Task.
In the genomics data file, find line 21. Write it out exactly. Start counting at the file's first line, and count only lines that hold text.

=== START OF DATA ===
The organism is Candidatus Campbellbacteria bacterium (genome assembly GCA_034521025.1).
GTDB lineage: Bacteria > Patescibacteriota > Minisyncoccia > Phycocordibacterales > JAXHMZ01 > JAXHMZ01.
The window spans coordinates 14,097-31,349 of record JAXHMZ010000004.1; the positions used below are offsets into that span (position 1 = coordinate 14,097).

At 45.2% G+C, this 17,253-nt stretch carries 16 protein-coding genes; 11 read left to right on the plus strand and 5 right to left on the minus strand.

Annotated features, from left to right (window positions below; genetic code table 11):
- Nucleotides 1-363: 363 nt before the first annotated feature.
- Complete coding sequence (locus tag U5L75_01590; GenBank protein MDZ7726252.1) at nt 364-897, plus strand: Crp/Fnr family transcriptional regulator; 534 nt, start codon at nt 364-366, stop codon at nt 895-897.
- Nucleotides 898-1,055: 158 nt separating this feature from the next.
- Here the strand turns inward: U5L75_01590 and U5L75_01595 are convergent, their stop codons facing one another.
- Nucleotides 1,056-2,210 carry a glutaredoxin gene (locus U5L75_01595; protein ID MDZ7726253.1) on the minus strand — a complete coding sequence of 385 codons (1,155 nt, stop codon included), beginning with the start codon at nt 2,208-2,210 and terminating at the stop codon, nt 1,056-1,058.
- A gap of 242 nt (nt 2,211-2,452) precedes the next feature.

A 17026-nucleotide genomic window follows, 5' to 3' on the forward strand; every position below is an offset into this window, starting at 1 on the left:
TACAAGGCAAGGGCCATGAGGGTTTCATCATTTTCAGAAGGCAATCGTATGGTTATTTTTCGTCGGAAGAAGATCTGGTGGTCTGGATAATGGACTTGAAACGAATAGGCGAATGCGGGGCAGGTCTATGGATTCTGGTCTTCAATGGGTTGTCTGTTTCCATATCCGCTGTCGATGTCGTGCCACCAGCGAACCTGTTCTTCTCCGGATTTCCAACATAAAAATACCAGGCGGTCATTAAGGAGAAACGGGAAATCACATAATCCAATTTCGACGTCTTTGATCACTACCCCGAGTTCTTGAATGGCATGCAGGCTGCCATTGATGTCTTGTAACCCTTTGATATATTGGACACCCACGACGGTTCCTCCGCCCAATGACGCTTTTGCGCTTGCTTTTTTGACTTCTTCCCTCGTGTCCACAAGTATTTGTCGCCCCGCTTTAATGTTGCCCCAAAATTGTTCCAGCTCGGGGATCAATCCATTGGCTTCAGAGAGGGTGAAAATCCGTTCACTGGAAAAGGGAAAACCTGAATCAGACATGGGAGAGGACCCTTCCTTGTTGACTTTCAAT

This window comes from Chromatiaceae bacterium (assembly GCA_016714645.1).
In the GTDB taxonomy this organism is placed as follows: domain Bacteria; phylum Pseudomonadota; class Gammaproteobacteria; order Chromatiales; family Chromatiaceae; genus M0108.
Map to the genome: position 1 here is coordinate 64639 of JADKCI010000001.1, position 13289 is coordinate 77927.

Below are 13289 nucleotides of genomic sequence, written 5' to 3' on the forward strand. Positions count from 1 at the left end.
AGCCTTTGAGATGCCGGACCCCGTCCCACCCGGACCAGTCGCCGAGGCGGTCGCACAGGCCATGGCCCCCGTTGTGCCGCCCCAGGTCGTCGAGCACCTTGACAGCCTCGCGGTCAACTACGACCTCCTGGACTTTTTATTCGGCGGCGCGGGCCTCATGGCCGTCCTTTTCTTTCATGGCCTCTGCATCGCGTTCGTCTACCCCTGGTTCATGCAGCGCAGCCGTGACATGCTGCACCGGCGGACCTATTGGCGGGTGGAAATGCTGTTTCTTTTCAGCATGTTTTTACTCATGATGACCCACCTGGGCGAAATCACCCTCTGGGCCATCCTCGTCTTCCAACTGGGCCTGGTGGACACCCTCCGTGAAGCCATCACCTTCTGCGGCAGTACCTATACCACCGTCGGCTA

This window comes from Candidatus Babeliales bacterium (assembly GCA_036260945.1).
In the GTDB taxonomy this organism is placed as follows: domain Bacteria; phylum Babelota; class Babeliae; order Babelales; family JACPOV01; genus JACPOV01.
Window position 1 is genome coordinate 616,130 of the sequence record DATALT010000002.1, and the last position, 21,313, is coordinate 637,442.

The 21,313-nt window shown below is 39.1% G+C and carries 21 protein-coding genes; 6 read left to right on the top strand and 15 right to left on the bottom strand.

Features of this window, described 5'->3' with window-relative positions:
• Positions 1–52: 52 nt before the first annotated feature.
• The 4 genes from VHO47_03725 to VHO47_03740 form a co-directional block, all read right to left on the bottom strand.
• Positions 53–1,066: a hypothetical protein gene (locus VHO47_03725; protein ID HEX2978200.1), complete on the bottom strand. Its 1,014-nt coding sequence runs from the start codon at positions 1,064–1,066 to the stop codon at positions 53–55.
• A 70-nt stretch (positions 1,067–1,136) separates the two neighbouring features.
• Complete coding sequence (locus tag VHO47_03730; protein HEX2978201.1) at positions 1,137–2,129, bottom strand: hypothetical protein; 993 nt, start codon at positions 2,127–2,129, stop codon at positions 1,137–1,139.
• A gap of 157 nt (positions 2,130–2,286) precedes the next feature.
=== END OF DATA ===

Window position 1 is genome coordinate 616,130 of the sequence record DATALT010000002.1, and the last position, 21,313, is coordinate 637,442.